Every experienced marketer on this planet will tell you:
Testimonials make a huge difference in sales, especially online.
1. Solid testimonials can create the trust a potential buyer
needs if you are an online-only company ("Look real-word people
have bought this, received it, and liked it!") or if you are a
publication that is not already a famous name brand ("Even though
you never heard of us, we are legitimate!")
2. Solid testimonials can help you "prove" your offering is
really worth the price, and increase sales conversion rates for
3. Solid testimonials can vastly improve your opt-in email
subscription rates, which may be suffering these days (even for
free newsletters) as more people become wary of giving their
email to anyone.
The key word in all three cases being "solid." Here is how you
can get them:
-> "Solid" versus "lousy" testimonials
Solid testimonials have two elements -- they sound like a real
person wrote them, and they describe useful publication benefits.
That is "real person," as in not a marketer. Two years ago when
viral (tell a friend) marketing campaigns were the hot new online
tactic, marketers discovered a fascinating fact: If you let
actual consumers write the recommendation message to their
friend, their message, no matter how lame, always outperformed a
message crafted by a marketer, no matter how expert.
This was a tough lesson for marketers who are used to controlling
messaging. Take your copy out of the forward-to-a-friend box,
and let the sender put his or her own message in instead,
… people can spot a faux testimonial a mile away.
Which is a problem because many of your readers and customers
will probably say, "Oh I hate to write. Write something for me,"
when you ask them for a testimonial.
In that case, just email them or call them with quick questions
based on the ideas below; and, using as many of your customer's
own words as possible, turn his or her answers into a useful
testimonial. Never just make something up out of thin air.
(Even if your customer is happy to sign their name to it, it
smells like a fake to potential customers.)
The other problem when you ask for testimonials is "It's great!"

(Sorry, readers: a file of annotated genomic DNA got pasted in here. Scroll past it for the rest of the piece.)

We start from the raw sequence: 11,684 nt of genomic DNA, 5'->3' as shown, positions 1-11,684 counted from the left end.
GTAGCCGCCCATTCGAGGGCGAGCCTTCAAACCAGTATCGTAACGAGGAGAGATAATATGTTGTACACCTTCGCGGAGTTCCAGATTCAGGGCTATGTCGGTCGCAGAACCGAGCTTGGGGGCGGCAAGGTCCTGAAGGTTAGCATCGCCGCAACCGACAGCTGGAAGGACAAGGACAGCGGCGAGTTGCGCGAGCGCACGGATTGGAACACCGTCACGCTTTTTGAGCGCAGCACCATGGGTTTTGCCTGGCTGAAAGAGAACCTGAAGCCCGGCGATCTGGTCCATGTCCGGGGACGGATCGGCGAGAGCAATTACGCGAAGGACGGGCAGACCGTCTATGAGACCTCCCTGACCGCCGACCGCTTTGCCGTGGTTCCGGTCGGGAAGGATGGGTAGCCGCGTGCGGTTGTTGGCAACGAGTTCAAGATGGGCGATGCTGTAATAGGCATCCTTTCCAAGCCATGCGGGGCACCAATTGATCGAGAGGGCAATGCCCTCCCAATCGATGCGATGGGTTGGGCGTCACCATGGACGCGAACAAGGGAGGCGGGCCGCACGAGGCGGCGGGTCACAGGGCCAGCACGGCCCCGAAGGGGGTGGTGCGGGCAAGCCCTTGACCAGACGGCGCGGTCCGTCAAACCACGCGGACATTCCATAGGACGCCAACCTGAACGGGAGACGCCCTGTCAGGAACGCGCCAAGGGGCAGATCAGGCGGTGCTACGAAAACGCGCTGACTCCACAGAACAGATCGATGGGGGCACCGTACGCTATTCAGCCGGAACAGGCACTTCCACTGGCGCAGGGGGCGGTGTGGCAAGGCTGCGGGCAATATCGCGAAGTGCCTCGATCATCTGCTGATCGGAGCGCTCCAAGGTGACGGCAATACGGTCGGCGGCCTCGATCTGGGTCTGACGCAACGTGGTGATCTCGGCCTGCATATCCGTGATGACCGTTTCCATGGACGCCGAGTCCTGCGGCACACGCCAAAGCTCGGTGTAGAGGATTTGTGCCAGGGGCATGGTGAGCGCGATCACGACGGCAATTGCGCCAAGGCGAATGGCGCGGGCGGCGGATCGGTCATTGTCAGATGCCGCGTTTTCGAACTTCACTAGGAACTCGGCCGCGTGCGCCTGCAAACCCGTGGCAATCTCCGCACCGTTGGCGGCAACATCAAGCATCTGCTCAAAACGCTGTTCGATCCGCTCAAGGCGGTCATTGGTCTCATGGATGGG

syndrome. These are testimonials that are flat out praise
without details. "I love this publication!" "This is the best!"
"I read every issue."
While these may warm the cockles of your editor's heart, this
kind of warm-fuzzy, no-details testimonial will not do you any
good whatsoever UNLESS the person saying it is incredibly famous.
If you are publishing the eBook "101 Knitting Tips" and Martha
Stewart gave you permission to say "Great book!" then yes you are
going to abase yourself with gratitude and run that sucker as
your headline. If Bob Smith said it, it is pretty much worthless.
That does not mean Bob Smith's opinion is worthless, you have just
got to get him to word it in a different way. Specifically, you
need him to talk about how your publication has benefited him.
What has he been able to do because he has it? How has it helped
his life or career?
The more details the better. "I used the baby blanket pattern"
is nice. "I used the baby blanket pattern to make an instant
heirloom for my new grandchild in just one weekend. It was
pretty easy even though I'm not a champion knitter," is better.
-> How to elicit solid testimonials with an online survey
First of all, do not include a testimonial request in a survey
that has other questions or purposes. Generally surveys for
other purposes work best when people feel like they can speak
honestly -- which means anonymity and the freedom to say negative
things. (i.e. The opposite of what you're looking for!)
Definitely be open about the fact that you are seeking reader
quotes and stories to use in your marketing campaign. However,
instead of asking people to say how much they like your
publication, ask them how they use your publication. Examples: